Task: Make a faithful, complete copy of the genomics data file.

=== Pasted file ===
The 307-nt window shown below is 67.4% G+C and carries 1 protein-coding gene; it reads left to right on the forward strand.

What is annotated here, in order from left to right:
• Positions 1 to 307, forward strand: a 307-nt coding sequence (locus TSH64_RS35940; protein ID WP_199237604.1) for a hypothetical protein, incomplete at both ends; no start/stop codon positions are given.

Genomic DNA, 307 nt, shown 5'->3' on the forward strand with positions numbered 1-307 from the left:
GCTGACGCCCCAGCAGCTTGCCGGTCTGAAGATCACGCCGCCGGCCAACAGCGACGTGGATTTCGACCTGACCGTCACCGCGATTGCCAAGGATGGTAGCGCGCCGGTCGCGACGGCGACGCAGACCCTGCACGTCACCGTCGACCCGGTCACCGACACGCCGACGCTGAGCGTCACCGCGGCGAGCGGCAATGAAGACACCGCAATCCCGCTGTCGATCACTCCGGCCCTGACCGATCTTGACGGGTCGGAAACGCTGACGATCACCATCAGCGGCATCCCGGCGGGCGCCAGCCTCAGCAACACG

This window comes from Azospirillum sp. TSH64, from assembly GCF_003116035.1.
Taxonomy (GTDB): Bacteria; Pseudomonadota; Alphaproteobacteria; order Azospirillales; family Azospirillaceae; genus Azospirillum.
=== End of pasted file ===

The 307-nt window shown below is 67.4% G+C and carries 1 protein-coding gene; it reads left to right on the forward strand.

What is annotated here, in order from left to right:
• Positions 1 to 307, forward strand: a 307-nt coding sequence (locus TSH64_RS35940; protein ID WP_199237604.1) for a hypothetical protein, incomplete at both ends; no start/stop codon positions are given.

Genomic DNA, 307 nt, shown 5'->3' on the forward strand with positions numbered 1-307 from the left:
GCTGACGCCCCAGCAGCTTGCCGGTCTGAAGATCACGCCGCCGGCCAACAGCGACGTGGATTTCGACCTGACCGTCACCGCGATTGCCAAGGATGGTAGCGCGCCGGTCGCGACGGCGACGCAGACCCTGCACGTCACCGTCGACCCGGTCACCGACACGCCGACGCTGAGCGTCACCGCGGCGAGCGGCAATGAAGACACCGCAATCCCGCTGTCGATCACTCCGGCCCTGACCGATCTTGACGGGTCGGAAACGCTGACGATCACCATCAGCGGCATCCCGGCGGGCGCCAGCCTCAGCAACACG

This window comes from Azospirillum sp. TSH64, from assembly GCF_003116035.1.
Taxonomy (GTDB): Bacteria; Pseudomonadota; Alphaproteobacteria; order Azospirillales; family Azospirillaceae; genus Azospirillum.